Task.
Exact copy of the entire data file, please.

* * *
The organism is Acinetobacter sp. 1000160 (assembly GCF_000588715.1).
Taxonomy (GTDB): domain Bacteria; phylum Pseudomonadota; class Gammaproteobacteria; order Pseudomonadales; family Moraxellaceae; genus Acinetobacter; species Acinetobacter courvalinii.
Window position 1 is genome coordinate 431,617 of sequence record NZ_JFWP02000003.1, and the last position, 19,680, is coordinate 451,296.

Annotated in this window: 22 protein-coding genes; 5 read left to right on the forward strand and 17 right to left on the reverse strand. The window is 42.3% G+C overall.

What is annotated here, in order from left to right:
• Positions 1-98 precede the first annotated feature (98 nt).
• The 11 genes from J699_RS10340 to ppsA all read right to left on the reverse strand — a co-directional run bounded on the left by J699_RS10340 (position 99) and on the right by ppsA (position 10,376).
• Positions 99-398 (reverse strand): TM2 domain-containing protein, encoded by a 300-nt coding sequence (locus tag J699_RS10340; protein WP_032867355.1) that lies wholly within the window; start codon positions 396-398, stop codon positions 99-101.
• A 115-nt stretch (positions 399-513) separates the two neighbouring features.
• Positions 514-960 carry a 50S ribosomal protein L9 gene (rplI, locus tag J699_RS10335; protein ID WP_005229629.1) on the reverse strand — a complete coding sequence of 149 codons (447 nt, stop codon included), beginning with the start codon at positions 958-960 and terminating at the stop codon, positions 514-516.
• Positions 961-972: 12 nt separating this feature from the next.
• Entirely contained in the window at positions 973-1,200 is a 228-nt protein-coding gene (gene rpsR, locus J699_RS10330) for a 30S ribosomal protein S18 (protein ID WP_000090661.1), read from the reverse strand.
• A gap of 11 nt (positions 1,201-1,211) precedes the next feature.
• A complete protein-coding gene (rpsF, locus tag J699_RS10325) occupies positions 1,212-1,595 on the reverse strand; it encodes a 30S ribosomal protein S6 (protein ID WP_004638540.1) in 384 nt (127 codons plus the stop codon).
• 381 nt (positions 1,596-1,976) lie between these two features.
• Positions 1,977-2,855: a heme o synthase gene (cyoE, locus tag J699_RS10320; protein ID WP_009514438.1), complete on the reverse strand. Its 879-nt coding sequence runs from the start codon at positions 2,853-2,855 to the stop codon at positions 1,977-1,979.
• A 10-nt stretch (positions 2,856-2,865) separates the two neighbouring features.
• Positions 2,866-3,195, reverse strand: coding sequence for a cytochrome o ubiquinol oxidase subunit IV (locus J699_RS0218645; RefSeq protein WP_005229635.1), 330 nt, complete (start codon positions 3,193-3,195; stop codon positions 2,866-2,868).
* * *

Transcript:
The organism is Acinetobacter sp. 1000160 (assembly GCF_000588715.1).
Taxonomy (GTDB): domain Bacteria; phylum Pseudomonadota; class Gammaproteobacteria; order Pseudomonadales; family Moraxellaceae; genus Acinetobacter; species Acinetobacter courvalinii.
Window position 1 is genome coordinate 431,617 of sequence record NZ_JFWP02000003.1, and the last position, 19,680, is coordinate 451,296.

Annotated in this window: 22 protein-coding genes; 5 read left to right on the forward strand and 17 right to left on the reverse strand. The window is 42.3% G+C overall.

What is annotated here, in order from left to right:
• Positions 1-98 precede the first annotated feature (98 nt).
• The 11 genes from J699_RS10340 to ppsA all read right to left on the reverse strand — a co-directional run bounded on the left by J699_RS10340 (position 99) and on the right by ppsA (position 10,376).
• Positions 99-398 (reverse strand): TM2 domain-containing protein, encoded by a 300-nt coding sequence (locus tag J699_RS10340; protein WP_032867355.1) that lies wholly within the window; start codon positions 396-398, stop codon positions 99-101.
• A 115-nt stretch (positions 399-513) separates the two neighbouring features.
• Positions 514-960 carry a 50S ribosomal protein L9 gene (rplI, locus tag J699_RS10335; protein ID WP_005229629.1) on the reverse strand — a complete coding sequence of 149 codons (447 nt, stop codon included), beginning with the start codon at positions 958-960 and terminating at the stop codon, positions 514-516.
• Positions 961-972: 12 nt separating this feature from the next.
• Entirely contained in the window at positions 973-1,200 is a 228-nt protein-coding gene (gene rpsR, locus J699_RS10330) for a 30S ribosomal protein S18 (protein ID WP_000090661.1), read from the reverse strand.
• A gap of 11 nt (positions 1,201-1,211) precedes the next feature.
• A complete protein-coding gene (rpsF, locus tag J699_RS10325) occupies positions 1,212-1,595 on the reverse strand; it encodes a 30S ribosomal protein S6 (protein ID WP_004638540.1) in 384 nt (127 codons plus the stop codon).
• 381 nt (positions 1,596-1,976) lie between these two features.
• Positions 1,977-2,855: a heme o synthase gene (cyoE, locus tag J699_RS10320; protein ID WP_009514438.1), complete on the reverse strand. Its 879-nt coding sequence runs from the start codon at positions 2,853-2,855 to the stop codon at positions 1,977-1,979.
• A 10-nt stretch (positions 2,856-2,865) separates the two neighbouring features.
• Positions 2,866-3,195, reverse strand: coding sequence for a cytochrome o ubiquinol oxidase subunit IV (locus J699_RS0218645; RefSeq protein WP_005229635.1), 330 nt, complete (start codon positions 3,193-3,195; stop codon positions 2,866-2,868).